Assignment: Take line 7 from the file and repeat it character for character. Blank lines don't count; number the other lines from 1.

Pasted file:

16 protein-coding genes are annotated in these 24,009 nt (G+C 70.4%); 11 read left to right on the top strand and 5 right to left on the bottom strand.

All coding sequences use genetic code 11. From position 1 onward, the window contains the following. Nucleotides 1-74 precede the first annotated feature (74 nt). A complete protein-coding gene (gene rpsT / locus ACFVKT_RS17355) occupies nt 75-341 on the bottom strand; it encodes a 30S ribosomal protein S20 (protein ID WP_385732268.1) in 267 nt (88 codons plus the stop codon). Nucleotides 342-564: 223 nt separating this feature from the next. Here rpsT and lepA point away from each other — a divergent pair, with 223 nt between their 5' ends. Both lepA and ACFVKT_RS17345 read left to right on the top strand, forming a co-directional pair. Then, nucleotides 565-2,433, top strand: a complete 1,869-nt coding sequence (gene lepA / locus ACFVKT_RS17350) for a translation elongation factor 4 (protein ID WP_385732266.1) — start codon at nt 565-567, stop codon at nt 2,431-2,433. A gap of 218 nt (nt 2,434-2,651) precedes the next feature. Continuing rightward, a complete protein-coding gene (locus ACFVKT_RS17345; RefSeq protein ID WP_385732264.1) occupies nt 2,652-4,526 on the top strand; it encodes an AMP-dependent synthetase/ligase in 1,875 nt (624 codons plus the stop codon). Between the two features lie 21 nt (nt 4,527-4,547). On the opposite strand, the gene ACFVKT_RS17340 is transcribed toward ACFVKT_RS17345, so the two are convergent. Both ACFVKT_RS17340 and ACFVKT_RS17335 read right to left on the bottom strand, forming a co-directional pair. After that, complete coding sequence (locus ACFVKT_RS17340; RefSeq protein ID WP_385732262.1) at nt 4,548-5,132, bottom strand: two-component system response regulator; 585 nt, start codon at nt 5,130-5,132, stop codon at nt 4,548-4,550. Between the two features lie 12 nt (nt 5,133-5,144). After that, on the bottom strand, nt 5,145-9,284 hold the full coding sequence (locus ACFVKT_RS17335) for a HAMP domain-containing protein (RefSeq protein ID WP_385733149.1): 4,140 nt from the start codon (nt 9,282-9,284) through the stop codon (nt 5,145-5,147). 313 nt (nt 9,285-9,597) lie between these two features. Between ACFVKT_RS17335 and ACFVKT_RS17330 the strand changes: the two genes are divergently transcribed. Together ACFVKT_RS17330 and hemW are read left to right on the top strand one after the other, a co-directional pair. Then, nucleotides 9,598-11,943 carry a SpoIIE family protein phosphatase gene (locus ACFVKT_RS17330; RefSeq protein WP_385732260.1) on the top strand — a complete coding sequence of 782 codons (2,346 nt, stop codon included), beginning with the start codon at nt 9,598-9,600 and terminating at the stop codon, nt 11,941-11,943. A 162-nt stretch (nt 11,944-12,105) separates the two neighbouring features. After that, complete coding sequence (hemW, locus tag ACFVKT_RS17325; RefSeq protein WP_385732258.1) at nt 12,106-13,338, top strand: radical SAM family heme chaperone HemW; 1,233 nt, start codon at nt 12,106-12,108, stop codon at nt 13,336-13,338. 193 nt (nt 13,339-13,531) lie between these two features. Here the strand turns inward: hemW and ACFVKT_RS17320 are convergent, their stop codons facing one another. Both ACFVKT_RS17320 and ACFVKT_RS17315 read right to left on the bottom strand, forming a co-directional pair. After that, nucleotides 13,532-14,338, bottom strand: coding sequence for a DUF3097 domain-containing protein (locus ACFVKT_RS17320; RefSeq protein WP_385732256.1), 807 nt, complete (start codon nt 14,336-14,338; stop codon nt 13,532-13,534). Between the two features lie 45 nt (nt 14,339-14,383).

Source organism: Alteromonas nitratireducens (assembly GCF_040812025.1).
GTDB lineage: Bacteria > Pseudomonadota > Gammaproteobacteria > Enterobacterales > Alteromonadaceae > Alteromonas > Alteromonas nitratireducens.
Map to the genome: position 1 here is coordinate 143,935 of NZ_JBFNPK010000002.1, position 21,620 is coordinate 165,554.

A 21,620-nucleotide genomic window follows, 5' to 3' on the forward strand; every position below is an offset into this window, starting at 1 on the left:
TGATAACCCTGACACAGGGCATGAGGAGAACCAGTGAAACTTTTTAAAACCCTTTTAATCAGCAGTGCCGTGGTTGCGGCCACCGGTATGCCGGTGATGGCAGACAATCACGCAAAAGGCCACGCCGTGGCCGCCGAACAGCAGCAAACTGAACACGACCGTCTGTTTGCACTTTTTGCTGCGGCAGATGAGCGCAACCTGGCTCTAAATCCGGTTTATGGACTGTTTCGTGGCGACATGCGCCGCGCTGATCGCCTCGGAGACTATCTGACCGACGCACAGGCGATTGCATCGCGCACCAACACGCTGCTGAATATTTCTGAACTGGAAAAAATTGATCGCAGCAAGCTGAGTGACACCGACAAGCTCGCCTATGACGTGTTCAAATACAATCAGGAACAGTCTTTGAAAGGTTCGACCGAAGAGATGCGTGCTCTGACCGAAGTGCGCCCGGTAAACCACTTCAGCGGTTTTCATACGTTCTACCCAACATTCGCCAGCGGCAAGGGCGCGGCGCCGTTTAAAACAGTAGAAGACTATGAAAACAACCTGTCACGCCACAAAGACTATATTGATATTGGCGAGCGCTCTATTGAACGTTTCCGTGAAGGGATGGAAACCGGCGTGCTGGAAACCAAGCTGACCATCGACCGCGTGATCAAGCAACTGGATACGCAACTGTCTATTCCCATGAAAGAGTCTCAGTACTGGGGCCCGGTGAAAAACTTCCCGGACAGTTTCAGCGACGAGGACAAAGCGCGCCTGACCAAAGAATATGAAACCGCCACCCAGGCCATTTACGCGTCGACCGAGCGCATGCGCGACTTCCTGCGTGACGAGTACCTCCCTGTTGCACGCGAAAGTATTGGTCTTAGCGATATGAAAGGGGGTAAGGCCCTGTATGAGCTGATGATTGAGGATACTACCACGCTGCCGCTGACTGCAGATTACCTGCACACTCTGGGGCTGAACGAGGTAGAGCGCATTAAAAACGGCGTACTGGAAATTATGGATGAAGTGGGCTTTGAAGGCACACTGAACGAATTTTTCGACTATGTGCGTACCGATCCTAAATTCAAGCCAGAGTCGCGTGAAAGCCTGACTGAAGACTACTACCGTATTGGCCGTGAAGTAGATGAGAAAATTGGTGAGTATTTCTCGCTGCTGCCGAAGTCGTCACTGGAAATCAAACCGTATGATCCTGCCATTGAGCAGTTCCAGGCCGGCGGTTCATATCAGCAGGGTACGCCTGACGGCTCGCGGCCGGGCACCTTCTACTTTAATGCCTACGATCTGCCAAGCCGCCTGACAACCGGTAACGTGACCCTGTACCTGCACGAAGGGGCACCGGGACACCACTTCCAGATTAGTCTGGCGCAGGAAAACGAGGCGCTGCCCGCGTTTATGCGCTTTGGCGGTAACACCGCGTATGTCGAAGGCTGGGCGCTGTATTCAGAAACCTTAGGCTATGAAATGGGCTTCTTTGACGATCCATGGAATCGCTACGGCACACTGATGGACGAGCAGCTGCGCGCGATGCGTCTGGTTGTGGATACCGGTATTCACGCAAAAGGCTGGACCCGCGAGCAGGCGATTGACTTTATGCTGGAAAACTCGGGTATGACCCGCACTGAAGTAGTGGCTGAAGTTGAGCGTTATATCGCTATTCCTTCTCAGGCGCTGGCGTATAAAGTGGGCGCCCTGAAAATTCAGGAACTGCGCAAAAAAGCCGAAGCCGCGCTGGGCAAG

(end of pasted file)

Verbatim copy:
TGATAACCCTGACACAGGGCATGAGGAGAACCAGTGAAACTTTTTAAAACCCTTTTAATCAGCAGTGCCGTGGTTGCGGCCACCGGTATGCCGGTGATGGCAGACAATCACGCAAAAGGCCACGCCGTGGCCGCCGAACAGCAGCAAACTGAACACGACCGTCTGTTTGCACTTTTTGCTGCGGCAGATGAGCGCAACCTGGCTCTAAATCCGGTTTATGGACTGTTTCGTGGCGACATGCGCCGCGCTGATCGCCTCGGAGACTATCTGACCGACGCACAGGCGATTGCATCGCGCACCAACACGCTGCTGAATATTTCTGAACTGGAAAAAATTGATCGCAGCAAGCTGAGTGACACCGACAAGCTCGCCTATGACGTGTTCAAATACAATCAGGAACAGTCTTTGAAAGGTTCGACCGAAGAGATGCGTGCTCTGACCGAAGTGCGCCCGGTAAACCACTTCAGCGGTTTTCATACGTTCTACCCAACATTCGCCAGCGGCAAGGGCGCGGCGCCGTTTAAAACAGTAGAAGACTATGAAAACAACCTGTCACGCCACAAAGACTATATTGATATTGGCGAGCGCTCTATTGAACGTTTCCGTGAAGGGATGGAAACCGGCGTGCTGGAAACCAAGCTGACCATCGACCGCGTGATCAAGCAACTGGATACGCAACTGTCTATTCCCATGAAAGAGTCTCAGTACTGGGGCCCGGTGAAAAACTTCCCGGACAGTTTCAGCGACGAGGACAAAGCGCGCCTGACCAAAGAATATGAAACCGCCACCCAGGCCATTTACGCGTCGACCGAGCGCATGCGCGACTTCCTGCGTGACGAGTACCTCCCTGTTGCACGCGAAAGTATTGGTCTTAGCGATATGAAAGGGGGTAAGGCCCTGTATGAGCTGATGATTGAGGATACTACCACGCTGCCGCTGACTGCAGATTACCTGCACACTCTGGGGCTGAACGAGGTAGAGCGCATTAAAAACGGCGTACTGGAAATTATGGATGAAGTGGGCTTTGAAGGCACACTGAACGAATTTTTCGACTATGTGCGTACCGATCCTAAATTCAAGCCAGAGTCGCGTGAAAGCCTGACTGAAGACTACTACCGTATTGGCCGTGAAGTAGATGAGAAAATTGGTGAGTATTTCTCGCTGCTGCCGAAGTCGTCACTGGAAATCAAACCGTATGATCCTGCCATTGAGCAGTTCCAGGCCGGCGGTTCATATCAGCAGGGTACGCCTGACGGCTCGCGGCCGGGCACCTTCTACTTTAATGCCTACGATCTGCCAAGCCGCCTGACAACCGGTAACGTGACCCTGTACCTGCACGAAGGGGCACCGGGACACCACTTCCAGATTAGTCTGGCGCAGGAAAACGAGGCGCTGCCCGCGTTTATGCGCTTTGGCGGTAACACCGCGTATGTCGAAGGCTGGGCGCTGTATTCAGAAACCTTAGGCTATGAAATGGGCTTCTTTGACGATCCATGGAATCGCTACGGCACACTGATGGACGAGCAGCTGCGCGCGATGCGTCTGGTTGTGGATACCGGTATTCACGCAAAAGGCTGGACCCGCGAGCAGGCGATTGACTTTATGCTGGAAAACTCGGGTATGACCCGCACTGAAGTAGTGGCTGAAGTTGAGCGTTATATCGCTATTCCTTCTCAGGCGCTGGCGTATAAAGTGGGCGCCCTGAAAATTCAGGAACTGCGCAAAAAAGCCGAAGCCGCGCTGGGCAAG